MOOD Case Studies

MOOD case studies

The MOOD project is collaborating with national and international Public and Veterinary Health agencies in Europe (end-users) to enhance their Epidemic Intelligence capacity through currently five study cases on airborne, vector-borne, multiple transmission routes diseases, including AMR and disease X.

What is the goal of the MOOD case studies?

The technical innovations envisioned by MOOD are based on the constant involvement and co-design with users to ensure they meet their needs. The MOOD case studies establish a close collaborative space where MOOD researchers and end-users discuss together the development of Epidemic Intelligence (EI) tools for a routine use. The case studies focus on model pathogens based on (1) their current impact on the European public health in terms of burden in humans and animals; (2) the economic cost related to their medical care and for outbreak monitoring and control; (3) their sensitivity to climate and other environmental changes and the potential to further emerge; (4) their representativeness of different disease systems (transmission routes) for which different data streams are needed to monitor and early detect possible outbreaks.

In the past year, the MOOD sociologists worked with end-users from Public Health and Veterinary Health agencies from five different countries to identify their daily working routines and desired innovations to improve disease detection, monitoring and assessment. This analysis provided an up-to-date overview of the innovations that end-users expect from the MOOD project.

The study cases will offer the occasion for MOOD researchers to help tackle major EI challenges on:

Data & Covariates

Text Mining


Tool Access

MOOD platform for Epidemic Intelligence

MOOD’s main objective is to significantly contribute to the fight against infectious disease threats, including AMR and unknown diseases, by improving the early detection, follow-up, and assessment of infectious disease threats. The case studies aim to facilitate the interactions and exchange between researchers and users while developing generic, open-source tools to enhance epidemic intelligence, that will be:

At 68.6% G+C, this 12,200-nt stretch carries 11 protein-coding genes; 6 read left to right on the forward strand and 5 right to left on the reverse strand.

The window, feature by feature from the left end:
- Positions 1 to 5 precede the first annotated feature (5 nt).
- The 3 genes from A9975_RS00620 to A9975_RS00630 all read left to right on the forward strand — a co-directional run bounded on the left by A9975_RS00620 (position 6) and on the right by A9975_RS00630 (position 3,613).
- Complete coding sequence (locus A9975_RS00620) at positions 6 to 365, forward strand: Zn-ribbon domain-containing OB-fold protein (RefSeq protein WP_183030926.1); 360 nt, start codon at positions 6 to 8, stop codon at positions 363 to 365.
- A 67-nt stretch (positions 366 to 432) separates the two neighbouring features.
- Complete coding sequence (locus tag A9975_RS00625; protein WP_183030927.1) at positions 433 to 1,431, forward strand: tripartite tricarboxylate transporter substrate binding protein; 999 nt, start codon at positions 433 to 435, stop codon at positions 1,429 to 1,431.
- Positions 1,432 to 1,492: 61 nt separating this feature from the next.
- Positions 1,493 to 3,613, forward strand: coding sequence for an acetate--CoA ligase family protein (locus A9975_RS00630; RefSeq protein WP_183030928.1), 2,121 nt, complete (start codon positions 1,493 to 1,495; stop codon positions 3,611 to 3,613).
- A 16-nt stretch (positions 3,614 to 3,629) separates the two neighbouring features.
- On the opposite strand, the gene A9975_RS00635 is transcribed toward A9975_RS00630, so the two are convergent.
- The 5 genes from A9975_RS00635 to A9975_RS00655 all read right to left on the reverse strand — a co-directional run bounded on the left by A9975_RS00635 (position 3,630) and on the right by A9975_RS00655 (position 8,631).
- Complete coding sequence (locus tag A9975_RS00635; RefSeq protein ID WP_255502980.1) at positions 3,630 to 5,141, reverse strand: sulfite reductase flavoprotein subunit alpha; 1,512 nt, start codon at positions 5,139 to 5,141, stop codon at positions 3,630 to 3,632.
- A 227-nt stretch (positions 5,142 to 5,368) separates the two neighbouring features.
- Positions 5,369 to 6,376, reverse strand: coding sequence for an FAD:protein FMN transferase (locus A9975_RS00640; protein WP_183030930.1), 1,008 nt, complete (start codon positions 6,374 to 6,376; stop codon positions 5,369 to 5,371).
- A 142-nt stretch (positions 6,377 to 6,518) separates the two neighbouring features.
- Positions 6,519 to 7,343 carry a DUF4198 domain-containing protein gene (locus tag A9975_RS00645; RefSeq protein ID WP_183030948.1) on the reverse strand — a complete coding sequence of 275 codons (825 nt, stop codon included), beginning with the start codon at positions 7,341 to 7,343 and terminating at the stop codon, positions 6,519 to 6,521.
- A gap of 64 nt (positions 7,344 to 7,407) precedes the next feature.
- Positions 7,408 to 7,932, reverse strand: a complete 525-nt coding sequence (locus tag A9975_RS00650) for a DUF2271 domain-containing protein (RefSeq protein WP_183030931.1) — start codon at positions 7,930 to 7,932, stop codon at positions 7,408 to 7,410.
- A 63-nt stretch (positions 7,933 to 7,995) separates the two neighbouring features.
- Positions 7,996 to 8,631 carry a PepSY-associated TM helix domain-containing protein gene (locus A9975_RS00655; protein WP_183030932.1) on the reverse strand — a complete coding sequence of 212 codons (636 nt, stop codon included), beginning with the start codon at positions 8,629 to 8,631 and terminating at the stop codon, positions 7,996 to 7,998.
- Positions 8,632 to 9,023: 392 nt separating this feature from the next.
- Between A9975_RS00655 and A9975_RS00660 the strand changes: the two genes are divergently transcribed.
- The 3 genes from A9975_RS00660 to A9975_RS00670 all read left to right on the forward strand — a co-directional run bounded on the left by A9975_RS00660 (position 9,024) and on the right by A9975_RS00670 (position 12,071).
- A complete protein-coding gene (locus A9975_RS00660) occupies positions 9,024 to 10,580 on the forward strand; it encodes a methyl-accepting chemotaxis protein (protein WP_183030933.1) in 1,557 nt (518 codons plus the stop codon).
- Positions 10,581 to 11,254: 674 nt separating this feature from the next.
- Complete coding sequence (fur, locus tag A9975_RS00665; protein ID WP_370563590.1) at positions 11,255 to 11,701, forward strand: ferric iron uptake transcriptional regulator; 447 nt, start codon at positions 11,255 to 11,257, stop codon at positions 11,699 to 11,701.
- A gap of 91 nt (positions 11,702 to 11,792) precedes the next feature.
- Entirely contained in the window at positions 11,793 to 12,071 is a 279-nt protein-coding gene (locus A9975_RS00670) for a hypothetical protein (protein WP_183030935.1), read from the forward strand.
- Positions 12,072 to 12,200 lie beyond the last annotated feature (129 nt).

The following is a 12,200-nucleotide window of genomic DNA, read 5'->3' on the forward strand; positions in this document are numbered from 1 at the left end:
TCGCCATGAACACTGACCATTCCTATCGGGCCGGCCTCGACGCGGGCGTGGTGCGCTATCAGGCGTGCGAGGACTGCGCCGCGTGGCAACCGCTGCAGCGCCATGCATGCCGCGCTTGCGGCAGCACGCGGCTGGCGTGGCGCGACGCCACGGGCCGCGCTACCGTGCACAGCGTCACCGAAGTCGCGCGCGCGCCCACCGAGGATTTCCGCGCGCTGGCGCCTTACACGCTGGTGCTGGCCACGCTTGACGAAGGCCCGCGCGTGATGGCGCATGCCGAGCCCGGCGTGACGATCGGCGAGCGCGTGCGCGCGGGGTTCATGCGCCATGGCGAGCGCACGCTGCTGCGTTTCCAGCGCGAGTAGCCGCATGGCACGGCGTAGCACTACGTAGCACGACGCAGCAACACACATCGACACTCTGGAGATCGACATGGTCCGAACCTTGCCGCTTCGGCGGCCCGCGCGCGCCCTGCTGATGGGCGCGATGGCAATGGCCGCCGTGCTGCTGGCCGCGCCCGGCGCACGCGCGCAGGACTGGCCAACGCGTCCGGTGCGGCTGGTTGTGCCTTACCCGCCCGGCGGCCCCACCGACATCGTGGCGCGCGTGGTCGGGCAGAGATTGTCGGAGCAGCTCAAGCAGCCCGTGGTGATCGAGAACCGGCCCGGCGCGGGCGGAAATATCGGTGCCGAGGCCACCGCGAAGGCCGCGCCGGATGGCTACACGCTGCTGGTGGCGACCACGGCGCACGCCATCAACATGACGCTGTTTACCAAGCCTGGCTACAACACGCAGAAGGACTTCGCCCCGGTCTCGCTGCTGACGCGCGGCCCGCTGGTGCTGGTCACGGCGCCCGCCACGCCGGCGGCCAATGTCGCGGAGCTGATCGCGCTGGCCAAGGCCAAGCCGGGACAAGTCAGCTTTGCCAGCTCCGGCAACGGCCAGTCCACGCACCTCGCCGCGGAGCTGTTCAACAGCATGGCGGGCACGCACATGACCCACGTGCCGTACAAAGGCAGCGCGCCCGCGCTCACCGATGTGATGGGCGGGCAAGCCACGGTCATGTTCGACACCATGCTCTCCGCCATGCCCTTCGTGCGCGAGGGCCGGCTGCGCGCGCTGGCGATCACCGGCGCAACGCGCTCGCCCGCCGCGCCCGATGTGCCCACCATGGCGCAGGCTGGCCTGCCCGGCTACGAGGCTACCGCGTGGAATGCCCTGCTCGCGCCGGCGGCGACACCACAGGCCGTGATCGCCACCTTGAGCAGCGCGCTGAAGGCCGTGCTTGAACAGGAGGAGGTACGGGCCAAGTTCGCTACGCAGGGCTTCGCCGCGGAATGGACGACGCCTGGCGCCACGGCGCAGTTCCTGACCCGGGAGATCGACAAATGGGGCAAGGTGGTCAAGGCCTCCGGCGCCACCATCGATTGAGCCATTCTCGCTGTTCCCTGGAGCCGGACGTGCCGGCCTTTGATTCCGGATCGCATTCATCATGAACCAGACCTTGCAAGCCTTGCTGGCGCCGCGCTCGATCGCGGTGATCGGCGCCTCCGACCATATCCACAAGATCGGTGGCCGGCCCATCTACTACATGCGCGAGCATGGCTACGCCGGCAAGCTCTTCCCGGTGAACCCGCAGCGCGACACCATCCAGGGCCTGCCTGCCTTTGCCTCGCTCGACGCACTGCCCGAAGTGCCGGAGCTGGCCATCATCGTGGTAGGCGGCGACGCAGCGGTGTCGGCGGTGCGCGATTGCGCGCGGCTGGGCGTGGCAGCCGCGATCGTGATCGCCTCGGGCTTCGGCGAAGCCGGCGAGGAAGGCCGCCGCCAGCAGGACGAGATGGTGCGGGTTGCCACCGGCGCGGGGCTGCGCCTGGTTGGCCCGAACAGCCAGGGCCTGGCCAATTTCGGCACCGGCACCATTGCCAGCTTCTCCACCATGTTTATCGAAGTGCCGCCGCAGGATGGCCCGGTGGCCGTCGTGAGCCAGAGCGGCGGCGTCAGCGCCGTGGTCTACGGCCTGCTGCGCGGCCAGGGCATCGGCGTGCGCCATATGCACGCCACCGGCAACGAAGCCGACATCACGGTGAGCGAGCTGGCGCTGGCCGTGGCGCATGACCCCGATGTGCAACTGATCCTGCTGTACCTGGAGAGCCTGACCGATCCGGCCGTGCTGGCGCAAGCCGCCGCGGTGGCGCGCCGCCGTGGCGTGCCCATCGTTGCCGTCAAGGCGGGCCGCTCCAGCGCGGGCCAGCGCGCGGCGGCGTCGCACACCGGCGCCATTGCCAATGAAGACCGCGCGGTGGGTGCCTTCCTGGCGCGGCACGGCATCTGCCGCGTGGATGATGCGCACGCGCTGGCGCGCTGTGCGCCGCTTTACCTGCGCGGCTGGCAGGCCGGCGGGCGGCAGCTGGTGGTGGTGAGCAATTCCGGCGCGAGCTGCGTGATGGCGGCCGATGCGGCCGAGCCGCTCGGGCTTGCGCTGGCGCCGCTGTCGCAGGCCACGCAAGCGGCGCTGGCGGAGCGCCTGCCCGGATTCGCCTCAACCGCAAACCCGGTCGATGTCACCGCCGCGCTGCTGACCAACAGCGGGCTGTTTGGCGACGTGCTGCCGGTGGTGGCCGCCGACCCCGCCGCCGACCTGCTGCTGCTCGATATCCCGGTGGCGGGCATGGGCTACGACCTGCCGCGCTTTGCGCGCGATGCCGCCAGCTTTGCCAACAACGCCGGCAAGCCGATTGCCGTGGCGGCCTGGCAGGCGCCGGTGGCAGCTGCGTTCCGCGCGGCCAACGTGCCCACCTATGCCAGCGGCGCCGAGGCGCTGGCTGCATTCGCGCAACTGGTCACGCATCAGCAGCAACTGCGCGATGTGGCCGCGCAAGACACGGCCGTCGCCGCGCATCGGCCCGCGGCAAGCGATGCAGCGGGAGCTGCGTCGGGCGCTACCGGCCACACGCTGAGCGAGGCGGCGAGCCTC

1. Adapted to users needs, i.e. that respond in an efficient and relevant way to the problems they have posed during the identification of the needs;
2. Sustainable, which implies that they are operational and integrated into the reality of their activities and working conditions in a sustainable manner;
3. Integrated generic and disease-specific modules for maximum flexibility and usefulness of the outputs.

How to participate

There are different ways in which you can contribute to the development of a sustainable and functional EBS platform in various phases, including the design, development, testing and validation. Whether you are interested in the overall improvement of EBS or disease-specific tools, MOOD case studies welcome any contribution from Epidemic Intelligence practitioners. 
You will be invited to co-design workshops, interviews, demonstrations with developers and to join MOOD’s event to test out the modules!

Are you interested in the general application of the tool?

If you would like to join the development of the generic tools, you are welcome to participate in the discussions. Click on the button below to get in touch and to receive the program.

Are you interested in diseas-specific tools?

If you are interested in one or more disease-specific application(s), contact the associated case study facilitator and join the MOOD case study. The facilitator is the reference person for each case, in charge of coordinating the work on producing tools and solving users’ problems.  To learn more about each case study, just click on the buttons below!

TBE Case

Tick borne encephalitis: endemic Pathogens transmitted by endemic vectors

Avian Flu case

Avian influenza as airborne pathogens model

West Nile Case

West Nile Virus: exotic pathogens transmitted by endemic vectors

Tu-lept Case

Tularaemia and Leptospirosis as models for neglected endemic pathogens with multiple transmissions

Chi-Den-Zika case

Chikungunya, Dengue and Zika viruses as models for exotic pathogens transmitted by invasive mosquito species

AMR Case

Antimicrobial Resistance

COVID-19 Case

Sars-CoV-2 as a model for disease X

Latest updates on activities

The facilitators

The case study facilitator is the reference person for each case, in charge of coordinating the work on producing tools and solving users’ problems. This will involve:

Get in touch

The MOOD case studies are open to all PH/VH. If you are interested in one or more case studies , do not hesistate to contact the MOOD coordination!